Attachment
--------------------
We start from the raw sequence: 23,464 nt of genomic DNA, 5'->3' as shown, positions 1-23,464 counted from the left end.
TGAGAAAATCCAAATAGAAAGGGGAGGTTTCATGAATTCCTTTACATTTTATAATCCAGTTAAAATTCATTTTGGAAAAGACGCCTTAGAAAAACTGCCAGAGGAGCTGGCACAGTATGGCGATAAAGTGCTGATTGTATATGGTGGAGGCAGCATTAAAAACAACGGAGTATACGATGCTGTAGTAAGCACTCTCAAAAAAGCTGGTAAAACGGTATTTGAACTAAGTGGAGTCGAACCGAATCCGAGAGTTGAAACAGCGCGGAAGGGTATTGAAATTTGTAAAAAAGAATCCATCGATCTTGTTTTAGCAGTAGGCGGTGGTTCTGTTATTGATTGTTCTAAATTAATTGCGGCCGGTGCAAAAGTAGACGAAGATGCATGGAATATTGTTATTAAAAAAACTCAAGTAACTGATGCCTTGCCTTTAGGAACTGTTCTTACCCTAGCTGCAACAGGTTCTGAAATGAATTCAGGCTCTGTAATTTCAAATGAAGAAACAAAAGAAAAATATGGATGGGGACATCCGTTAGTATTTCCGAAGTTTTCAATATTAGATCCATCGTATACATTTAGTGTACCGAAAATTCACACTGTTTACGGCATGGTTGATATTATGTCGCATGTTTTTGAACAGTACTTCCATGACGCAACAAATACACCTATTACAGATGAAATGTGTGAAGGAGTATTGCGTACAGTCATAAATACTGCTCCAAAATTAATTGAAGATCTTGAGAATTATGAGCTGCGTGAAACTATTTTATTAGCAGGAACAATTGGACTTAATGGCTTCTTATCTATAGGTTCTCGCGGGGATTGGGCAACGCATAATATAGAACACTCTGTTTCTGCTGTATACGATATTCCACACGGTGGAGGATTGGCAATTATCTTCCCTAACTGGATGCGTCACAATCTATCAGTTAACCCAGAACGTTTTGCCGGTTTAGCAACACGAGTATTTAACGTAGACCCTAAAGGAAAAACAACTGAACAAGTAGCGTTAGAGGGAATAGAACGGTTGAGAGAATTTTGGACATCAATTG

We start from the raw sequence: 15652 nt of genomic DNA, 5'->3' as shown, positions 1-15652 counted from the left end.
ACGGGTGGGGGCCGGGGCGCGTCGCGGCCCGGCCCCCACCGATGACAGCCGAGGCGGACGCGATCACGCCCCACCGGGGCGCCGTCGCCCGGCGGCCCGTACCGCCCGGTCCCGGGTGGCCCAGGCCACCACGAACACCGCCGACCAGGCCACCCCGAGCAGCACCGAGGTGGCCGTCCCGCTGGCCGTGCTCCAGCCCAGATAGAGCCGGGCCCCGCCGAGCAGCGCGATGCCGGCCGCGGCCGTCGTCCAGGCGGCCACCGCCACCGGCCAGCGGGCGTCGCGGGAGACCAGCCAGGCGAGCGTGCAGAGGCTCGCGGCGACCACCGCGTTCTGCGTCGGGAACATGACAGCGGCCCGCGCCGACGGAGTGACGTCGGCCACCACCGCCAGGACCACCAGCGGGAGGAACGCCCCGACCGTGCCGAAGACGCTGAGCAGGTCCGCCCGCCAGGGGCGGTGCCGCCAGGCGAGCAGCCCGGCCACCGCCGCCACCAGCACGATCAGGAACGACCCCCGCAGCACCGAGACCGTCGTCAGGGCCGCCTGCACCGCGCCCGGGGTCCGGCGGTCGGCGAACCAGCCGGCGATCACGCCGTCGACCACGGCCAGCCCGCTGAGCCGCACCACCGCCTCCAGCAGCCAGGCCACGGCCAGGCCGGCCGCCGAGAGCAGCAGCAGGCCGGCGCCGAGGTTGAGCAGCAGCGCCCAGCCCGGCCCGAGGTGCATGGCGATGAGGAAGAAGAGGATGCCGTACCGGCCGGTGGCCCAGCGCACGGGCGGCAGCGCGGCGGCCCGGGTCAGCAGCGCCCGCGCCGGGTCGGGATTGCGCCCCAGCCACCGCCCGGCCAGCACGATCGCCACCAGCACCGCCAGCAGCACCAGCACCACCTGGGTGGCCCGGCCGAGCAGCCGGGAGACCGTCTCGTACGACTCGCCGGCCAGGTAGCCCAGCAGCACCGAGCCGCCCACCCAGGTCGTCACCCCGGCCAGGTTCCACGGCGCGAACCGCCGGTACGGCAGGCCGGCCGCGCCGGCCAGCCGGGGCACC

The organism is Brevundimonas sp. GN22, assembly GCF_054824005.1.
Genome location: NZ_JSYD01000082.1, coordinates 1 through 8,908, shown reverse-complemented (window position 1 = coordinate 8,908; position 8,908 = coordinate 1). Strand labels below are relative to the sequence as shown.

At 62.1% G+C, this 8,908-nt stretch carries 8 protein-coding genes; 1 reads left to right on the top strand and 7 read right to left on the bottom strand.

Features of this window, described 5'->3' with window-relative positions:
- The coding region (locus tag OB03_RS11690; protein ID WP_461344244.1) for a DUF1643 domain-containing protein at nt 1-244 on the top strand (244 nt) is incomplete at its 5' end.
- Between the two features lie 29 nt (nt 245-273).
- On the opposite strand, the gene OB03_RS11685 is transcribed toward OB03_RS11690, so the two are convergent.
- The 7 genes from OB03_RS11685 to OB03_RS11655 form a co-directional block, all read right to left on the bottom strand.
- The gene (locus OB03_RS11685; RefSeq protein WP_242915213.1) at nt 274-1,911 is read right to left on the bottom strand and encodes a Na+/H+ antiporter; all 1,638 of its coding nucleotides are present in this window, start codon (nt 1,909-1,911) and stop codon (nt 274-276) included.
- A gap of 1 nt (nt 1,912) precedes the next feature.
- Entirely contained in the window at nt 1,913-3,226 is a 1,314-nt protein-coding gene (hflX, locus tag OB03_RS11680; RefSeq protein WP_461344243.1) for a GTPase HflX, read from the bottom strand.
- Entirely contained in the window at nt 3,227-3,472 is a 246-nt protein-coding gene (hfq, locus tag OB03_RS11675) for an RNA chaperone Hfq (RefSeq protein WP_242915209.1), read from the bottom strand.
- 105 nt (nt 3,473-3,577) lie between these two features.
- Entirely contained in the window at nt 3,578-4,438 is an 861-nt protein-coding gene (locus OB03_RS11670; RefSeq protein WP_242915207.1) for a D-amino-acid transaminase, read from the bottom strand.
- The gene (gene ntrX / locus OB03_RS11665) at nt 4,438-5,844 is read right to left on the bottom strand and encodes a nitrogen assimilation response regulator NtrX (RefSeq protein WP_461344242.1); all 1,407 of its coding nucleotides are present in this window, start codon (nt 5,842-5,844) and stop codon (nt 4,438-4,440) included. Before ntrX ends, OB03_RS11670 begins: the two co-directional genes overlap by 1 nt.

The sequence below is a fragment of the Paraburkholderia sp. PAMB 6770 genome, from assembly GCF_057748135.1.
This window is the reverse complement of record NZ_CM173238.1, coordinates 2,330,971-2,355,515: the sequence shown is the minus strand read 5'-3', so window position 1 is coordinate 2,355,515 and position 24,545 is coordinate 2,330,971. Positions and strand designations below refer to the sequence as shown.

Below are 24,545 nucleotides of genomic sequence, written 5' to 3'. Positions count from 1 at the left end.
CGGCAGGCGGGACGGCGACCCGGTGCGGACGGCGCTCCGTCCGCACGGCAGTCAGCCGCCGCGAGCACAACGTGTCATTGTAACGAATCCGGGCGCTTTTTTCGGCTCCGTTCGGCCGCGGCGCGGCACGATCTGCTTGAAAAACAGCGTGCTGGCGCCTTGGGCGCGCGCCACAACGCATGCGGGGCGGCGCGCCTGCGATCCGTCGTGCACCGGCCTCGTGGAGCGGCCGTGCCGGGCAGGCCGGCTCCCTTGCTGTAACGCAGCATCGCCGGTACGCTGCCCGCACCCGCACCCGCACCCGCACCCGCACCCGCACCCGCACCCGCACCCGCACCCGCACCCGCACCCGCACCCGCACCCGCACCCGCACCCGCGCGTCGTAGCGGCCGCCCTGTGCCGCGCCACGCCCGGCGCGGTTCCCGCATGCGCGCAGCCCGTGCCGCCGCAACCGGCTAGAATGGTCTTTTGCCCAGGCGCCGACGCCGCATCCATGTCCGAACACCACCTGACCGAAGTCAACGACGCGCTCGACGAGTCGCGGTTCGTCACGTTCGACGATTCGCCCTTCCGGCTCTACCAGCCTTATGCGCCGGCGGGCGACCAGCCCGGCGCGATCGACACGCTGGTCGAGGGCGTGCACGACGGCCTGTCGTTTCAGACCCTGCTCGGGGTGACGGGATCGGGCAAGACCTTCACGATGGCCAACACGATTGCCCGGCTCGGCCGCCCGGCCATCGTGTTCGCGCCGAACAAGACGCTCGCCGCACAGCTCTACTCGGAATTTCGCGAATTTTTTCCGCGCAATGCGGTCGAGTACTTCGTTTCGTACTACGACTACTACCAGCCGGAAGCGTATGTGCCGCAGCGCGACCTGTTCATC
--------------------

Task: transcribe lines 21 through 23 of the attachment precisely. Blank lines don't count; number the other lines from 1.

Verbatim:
This window is the reverse complement of record NZ_CM173238.1, coordinates 2,330,971-2,355,515: the sequence shown is the minus strand read 5'-3', so window position 1 is coordinate 2,355,515 and position 24,545 is coordinate 2,330,971. Positions and strand designations below refer to the sequence as shown.

Below are 24,545 nucleotides of genomic sequence, written 5' to 3'. Positions count from 1 at the left end.
CGGCAGGCGGGACGGCGACCCGGTGCGGACGGCGCTCCGTCCGCACGGCAGTCAGCCGCCGCGAGCACAACGTGTCATTGTAACGAATCCGGGCGCTTTTTTCGGCTCCGTTCGGCCGCGGCGCGGCACGATCTGCTTGAAAAACAGCGTGCTGGCGCCTTGGGCGCGCGCCACAACGCATGCGGGGCGGCGCGCCTGCGATCCGTCGTGCACCGGCCTCGTGGAGCGGCCGTGCCGGGCAGGCCGGCTCCCTTGCTGTAACGCAGCATCGCCGGTACGCTGCCCGCACCCGCACCCGCACCCGCACCCGCACCCGCACCCGCACCCGCACCCGCACCCGCACCCGCACCCGCACCCGCACCCGCACCCGCACCCGCGCGTCGTAGCGGCCGCCCTGTGCCGCGCCACGCCCGGCGCGGTTCCCGCATGCGCGCAGCCCGTGCCGCCGCAACCGGCTAGAATGGTCTTTTGCCCAGGCGCCGACGCCGCATCCATGTCCGAACACCACCTGACCGAAGTCAACGACGCGCTCGACGAGTCGCGGTTCGTCACGTTCGACGATTCGCCCTTCCGGCTCTACCAGCCTTATGCGCCGGCGGGCGACCAGCCCGGCGCGATCGACACGCTGGTCGAGGGCGTGCACGACGGCCTGTCGTTTCAGACCCTGCTCGGGGTGACGGGATCGGGCAAGACCTTCACGATGGCCAACACGATTGCCCGGCTCGGCCGCCCGGCCATCGTGTTCGCGCCGAACAAGACGCTCGCCGCACAGCTCTACTCGGAATTTCGCGAATTTTTTCCGCGCAATGCGGTCGAGTACTTCGTTTCGTACTACGACTACTACCAGCCGGAAGCGTATGTGCCGCAGCGCGACCTGTTCATC